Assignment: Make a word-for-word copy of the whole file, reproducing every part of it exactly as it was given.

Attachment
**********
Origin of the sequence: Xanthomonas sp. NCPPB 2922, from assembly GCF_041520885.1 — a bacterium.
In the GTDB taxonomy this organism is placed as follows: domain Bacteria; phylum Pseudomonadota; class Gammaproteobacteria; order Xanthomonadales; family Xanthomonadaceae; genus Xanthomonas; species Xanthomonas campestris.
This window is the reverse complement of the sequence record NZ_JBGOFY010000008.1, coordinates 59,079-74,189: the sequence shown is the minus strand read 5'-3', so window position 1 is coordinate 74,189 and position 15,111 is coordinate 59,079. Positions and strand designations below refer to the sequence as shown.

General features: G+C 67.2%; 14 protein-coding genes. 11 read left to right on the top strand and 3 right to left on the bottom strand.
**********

Origin of the sequence: Xanthomonas sp. NCPPB 2922, from assembly GCF_041520885.1 — a bacterium.
In the GTDB taxonomy this organism is placed as follows: domain Bacteria; phylum Pseudomonadota; class Gammaproteobacteria; order Xanthomonadales; family Xanthomonadaceae; genus Xanthomonas; species Xanthomonas campestris.
This window is the reverse complement of the sequence record NZ_JBGOFY010000008.1, coordinates 59,079-74,189: the sequence shown is the minus strand read 5'-3', so window position 1 is coordinate 74,189 and position 15,111 is coordinate 59,079. Positions and strand designations below refer to the sequence as shown.

General features: G+C 67.2%; 14 protein-coding genes. 11 read left to right on the top strand and 3 right to left on the bottom strand.